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Ernesto Miranda Trials: 1963 & 1967

Tainted Evidence, Conviction Overturned

Defendant: Ernesto Miranda
Crimes Charged: Kidnapping and rape
Chief Defense Lawyers: First trial: Alvin Moore; second Trial: John Flynn
Chief Prosecutors: First trial: Laurence Turoff; second trial: Robert Corbin
Judges: First trial: Yale McFate; second trial: Lawrence K. Wren
Place: Phoenix, Arizona
Dates of Trials: June 20-27, 1963; February 15-March 1, 1967
Verdict: Guilty, both trials
Sentences: 20-30 years, both trials

SIGNIFICANCE: Few events have altered the course of American jurisprudence more than the 1963 rape conviction of Ernesto Miranda. The primary evidence against him was a confession he made while in police custody. How that confession was obtained exercised the conscience of a nation and prompted a landmark U.S. Supreme Court decision.

In the early hours of March 3, 1963, an 18-year-old Phoenix, Arizona, movie theater attendant was accosted by a stranger while on her way home from work. He dragged her into his car, drove out to the desert, and raped her. Afterwards he dropped the girl off near her home. The story she told police, often vague and contradictory, described her attacker as a bespectacled Mexican, late 20s, who was driving an early fifties car, either a Ford or Chevrolet.

By chance, one week later, the girl and her brother-in-law saw what she believed was the car, a 1953 Packard, license plate DFL-312. Records showed that this plate was actually registered to a late model Oldsmobile, but DFL-317 was a Packard, registered to a Twila N. Hoffman; and her boyfriend, Ernesto Miranda, 23, fit the attacker's description almost exactly.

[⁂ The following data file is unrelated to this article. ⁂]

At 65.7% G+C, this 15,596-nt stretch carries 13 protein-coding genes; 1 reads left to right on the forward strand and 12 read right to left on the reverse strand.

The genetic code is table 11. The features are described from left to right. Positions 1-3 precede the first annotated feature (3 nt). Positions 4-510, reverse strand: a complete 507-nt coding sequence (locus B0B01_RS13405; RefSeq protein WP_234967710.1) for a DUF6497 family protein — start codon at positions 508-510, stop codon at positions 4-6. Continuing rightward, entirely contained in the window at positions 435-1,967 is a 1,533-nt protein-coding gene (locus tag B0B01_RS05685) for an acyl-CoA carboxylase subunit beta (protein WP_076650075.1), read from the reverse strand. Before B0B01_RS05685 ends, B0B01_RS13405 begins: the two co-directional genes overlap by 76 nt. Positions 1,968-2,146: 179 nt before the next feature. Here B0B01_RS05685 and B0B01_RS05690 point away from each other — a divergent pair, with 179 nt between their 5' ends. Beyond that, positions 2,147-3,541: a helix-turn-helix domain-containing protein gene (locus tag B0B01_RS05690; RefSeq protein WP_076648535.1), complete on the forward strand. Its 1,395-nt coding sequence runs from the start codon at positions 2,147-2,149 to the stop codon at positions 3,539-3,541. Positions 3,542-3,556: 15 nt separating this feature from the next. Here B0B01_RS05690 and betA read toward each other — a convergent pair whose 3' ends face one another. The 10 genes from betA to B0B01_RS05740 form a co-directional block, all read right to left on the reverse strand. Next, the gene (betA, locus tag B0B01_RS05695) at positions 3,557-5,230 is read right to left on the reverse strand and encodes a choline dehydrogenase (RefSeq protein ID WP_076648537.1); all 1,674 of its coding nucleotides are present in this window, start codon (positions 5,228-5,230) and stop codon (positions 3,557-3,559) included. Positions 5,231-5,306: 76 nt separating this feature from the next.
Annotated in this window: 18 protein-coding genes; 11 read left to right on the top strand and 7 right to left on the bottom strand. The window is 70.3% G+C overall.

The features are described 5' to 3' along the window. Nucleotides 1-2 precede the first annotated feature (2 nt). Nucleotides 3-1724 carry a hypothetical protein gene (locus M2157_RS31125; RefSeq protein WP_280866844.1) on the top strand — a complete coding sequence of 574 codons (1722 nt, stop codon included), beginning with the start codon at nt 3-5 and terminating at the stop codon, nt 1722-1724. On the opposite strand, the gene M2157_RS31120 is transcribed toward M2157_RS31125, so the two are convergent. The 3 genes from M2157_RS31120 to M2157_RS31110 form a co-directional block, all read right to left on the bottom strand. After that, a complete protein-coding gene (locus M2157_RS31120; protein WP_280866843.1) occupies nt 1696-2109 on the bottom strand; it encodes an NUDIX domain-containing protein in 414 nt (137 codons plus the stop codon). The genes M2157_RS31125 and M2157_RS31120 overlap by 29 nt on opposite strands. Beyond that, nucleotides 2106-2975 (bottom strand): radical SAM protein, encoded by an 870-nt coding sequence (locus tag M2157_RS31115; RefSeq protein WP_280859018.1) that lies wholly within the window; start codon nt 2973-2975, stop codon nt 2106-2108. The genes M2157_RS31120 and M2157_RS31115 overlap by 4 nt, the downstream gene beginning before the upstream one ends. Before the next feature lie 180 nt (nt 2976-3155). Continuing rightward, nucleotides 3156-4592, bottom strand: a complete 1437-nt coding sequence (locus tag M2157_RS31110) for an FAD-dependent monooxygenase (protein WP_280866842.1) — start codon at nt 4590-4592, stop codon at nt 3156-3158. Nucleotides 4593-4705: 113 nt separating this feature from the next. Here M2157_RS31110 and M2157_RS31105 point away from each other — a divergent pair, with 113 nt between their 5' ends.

Miranda had a long history of emotional instability and criminal behavior, including a one-year jail term for attempted rape. At police headquarters he was placed in a line-up with three other Mexicans of similar height and build, though none wore glasses. The victim did not positively identify Miranda but said that he bore the closest resemblance to her attacker. Detectives Carroll Cooley and Wilfred Young then took Miranda into an interrogation room. He was told, inaccurately, that he had been identified, and did he want to make a statement? Two hours later Miranda signed a written confession. There had been no blatant coercion or brutality, and included in the confession was a section stating that he understood his rights. When the detectives left interrogation room 2, they were pleased, not realizing the legal repercussions that would result from their efforts.

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Law Library - American Law and Legal InformationNotable Trials and Court Cases - 1963 to 1972